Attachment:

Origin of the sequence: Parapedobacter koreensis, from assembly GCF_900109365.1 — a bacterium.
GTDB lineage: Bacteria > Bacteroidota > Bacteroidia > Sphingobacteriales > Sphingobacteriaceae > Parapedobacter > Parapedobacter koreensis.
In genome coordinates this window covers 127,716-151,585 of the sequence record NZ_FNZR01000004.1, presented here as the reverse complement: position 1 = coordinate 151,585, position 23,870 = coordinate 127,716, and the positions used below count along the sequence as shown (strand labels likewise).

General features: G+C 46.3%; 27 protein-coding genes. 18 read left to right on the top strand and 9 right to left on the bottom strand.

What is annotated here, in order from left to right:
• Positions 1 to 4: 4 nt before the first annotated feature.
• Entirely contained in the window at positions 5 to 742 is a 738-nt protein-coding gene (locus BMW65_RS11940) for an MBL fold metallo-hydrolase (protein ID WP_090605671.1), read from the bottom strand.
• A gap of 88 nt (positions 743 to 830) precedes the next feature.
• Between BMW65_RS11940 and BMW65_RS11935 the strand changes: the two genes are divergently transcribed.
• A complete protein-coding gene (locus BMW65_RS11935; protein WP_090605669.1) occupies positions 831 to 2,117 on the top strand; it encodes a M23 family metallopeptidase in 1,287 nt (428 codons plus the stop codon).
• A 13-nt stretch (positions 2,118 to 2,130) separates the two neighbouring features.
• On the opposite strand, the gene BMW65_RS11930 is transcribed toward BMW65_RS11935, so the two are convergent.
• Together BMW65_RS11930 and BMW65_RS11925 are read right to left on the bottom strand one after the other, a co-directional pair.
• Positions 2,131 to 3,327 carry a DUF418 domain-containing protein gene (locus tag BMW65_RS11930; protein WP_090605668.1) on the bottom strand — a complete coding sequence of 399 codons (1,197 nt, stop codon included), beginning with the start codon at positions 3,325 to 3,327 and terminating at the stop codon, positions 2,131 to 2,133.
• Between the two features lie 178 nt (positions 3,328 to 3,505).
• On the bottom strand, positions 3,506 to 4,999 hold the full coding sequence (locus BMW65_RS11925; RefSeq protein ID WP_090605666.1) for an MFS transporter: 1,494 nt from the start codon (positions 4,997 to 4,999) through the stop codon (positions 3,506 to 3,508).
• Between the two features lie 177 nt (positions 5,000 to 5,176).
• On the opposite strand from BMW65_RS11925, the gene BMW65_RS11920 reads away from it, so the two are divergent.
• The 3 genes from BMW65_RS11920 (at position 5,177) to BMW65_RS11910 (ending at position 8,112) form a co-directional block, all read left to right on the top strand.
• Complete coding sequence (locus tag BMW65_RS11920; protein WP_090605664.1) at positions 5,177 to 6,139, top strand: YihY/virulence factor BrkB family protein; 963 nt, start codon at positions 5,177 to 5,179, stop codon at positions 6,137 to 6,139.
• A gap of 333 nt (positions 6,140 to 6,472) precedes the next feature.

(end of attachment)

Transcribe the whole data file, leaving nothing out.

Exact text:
Origin of the sequence: Parapedobacter koreensis, from assembly GCF_900109365.1 — a bacterium.
GTDB lineage: Bacteria > Bacteroidota > Bacteroidia > Sphingobacteriales > Sphingobacteriaceae > Parapedobacter > Parapedobacter koreensis.
In genome coordinates this window covers 127,716-151,585 of the sequence record NZ_FNZR01000004.1, presented here as the reverse complement: position 1 = coordinate 151,585, position 23,870 = coordinate 127,716, and the positions used below count along the sequence as shown (strand labels likewise).

General features: G+C 46.3%; 27 protein-coding genes. 18 read left to right on the top strand and 9 right to left on the bottom strand.

What is annotated here, in order from left to right:
• Positions 1 to 4: 4 nt before the first annotated feature.
• Entirely contained in the window at positions 5 to 742 is a 738-nt protein-coding gene (locus BMW65_RS11940) for an MBL fold metallo-hydrolase (protein ID WP_090605671.1), read from the bottom strand.
• A gap of 88 nt (positions 743 to 830) precedes the next feature.
• Between BMW65_RS11940 and BMW65_RS11935 the strand changes: the two genes are divergently transcribed.
• A complete protein-coding gene (locus BMW65_RS11935; protein WP_090605669.1) occupies positions 831 to 2,117 on the top strand; it encodes a M23 family metallopeptidase in 1,287 nt (428 codons plus the stop codon).
• A 13-nt stretch (positions 2,118 to 2,130) separates the two neighbouring features.
• On the opposite strand, the gene BMW65_RS11930 is transcribed toward BMW65_RS11935, so the two are convergent.
• Together BMW65_RS11930 and BMW65_RS11925 are read right to left on the bottom strand one after the other, a co-directional pair.
• Positions 2,131 to 3,327 carry a DUF418 domain-containing protein gene (locus tag BMW65_RS11930; protein WP_090605668.1) on the bottom strand — a complete coding sequence of 399 codons (1,197 nt, stop codon included), beginning with the start codon at positions 3,325 to 3,327 and terminating at the stop codon, positions 2,131 to 2,133.
• Between the two features lie 178 nt (positions 3,328 to 3,505).
• On the bottom strand, positions 3,506 to 4,999 hold the full coding sequence (locus BMW65_RS11925; RefSeq protein ID WP_090605666.1) for an MFS transporter: 1,494 nt from the start codon (positions 4,997 to 4,999) through the stop codon (positions 3,506 to 3,508).
• Between the two features lie 177 nt (positions 5,000 to 5,176).
• On the opposite strand from BMW65_RS11925, the gene BMW65_RS11920 reads away from it, so the two are divergent.
• The 3 genes from BMW65_RS11920 (at position 5,177) to BMW65_RS11910 (ending at position 8,112) form a co-directional block, all read left to right on the top strand.
• Complete coding sequence (locus tag BMW65_RS11920; protein WP_090605664.1) at positions 5,177 to 6,139, top strand: YihY/virulence factor BrkB family protein; 963 nt, start codon at positions 5,177 to 5,179, stop codon at positions 6,137 to 6,139.
• A gap of 333 nt (positions 6,140 to 6,472) precedes the next feature.